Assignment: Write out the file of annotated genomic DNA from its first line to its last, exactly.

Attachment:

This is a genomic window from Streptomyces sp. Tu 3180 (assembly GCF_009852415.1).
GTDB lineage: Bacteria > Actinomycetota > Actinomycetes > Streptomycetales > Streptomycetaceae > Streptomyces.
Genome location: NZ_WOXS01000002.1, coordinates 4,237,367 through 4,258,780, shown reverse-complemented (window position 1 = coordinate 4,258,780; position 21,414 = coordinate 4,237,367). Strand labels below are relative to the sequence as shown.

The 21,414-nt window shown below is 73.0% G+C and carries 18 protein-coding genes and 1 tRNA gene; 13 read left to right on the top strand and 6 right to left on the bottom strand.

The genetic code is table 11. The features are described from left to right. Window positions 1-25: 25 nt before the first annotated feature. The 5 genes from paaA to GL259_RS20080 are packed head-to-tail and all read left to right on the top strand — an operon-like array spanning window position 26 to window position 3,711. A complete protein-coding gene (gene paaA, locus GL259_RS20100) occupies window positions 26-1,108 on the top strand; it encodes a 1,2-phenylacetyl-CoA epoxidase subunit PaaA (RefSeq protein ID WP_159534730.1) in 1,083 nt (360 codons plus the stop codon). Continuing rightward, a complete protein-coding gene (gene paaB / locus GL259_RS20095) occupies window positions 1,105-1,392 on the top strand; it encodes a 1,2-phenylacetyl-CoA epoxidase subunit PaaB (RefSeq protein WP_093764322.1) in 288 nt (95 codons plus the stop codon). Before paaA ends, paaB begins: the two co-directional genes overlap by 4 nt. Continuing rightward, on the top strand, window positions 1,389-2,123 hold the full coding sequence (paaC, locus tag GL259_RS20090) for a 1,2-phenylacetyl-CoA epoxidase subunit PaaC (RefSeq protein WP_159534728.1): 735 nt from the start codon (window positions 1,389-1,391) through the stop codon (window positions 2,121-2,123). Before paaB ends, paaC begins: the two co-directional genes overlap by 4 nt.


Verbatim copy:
This is a genomic window from Streptomyces sp. Tu 3180 (assembly GCF_009852415.1).
GTDB lineage: Bacteria > Actinomycetota > Actinomycetes > Streptomycetales > Streptomycetaceae > Streptomyces.
Genome location: NZ_WOXS01000002.1, coordinates 4,237,367 through 4,258,780, shown reverse-complemented (window position 1 = coordinate 4,258,780; position 21,414 = coordinate 4,237,367). Strand labels below are relative to the sequence as shown.

The 21,414-nt window shown below is 73.0% G+C and carries 18 protein-coding genes and 1 tRNA gene; 13 read left to right on the top strand and 6 right to left on the bottom strand.

The genetic code is table 11. The features are described from left to right. Window positions 1-25: 25 nt before the first annotated feature. The 5 genes from paaA to GL259_RS20080 are packed head-to-tail and all read left to right on the top strand — an operon-like array spanning window position 26 to window position 3,711. A complete protein-coding gene (gene paaA, locus GL259_RS20100) occupies window positions 26-1,108 on the top strand; it encodes a 1,2-phenylacetyl-CoA epoxidase subunit PaaA (RefSeq protein ID WP_159534730.1) in 1,083 nt (360 codons plus the stop codon). Continuing rightward, a complete protein-coding gene (gene paaB / locus GL259_RS20095) occupies window positions 1,105-1,392 on the top strand; it encodes a 1,2-phenylacetyl-CoA epoxidase subunit PaaB (RefSeq protein WP_093764322.1) in 288 nt (95 codons plus the stop codon). Before paaA ends, paaB begins: the two co-directional genes overlap by 4 nt. Continuing rightward, on the top strand, window positions 1,389-2,123 hold the full coding sequence (paaC, locus tag GL259_RS20090) for a 1,2-phenylacetyl-CoA epoxidase subunit PaaC (RefSeq protein WP_159534728.1): 735 nt from the start codon (window positions 1,389-1,391) through the stop codon (window positions 2,121-2,123). Before paaB ends, paaC begins: the two co-directional genes overlap by 4 nt.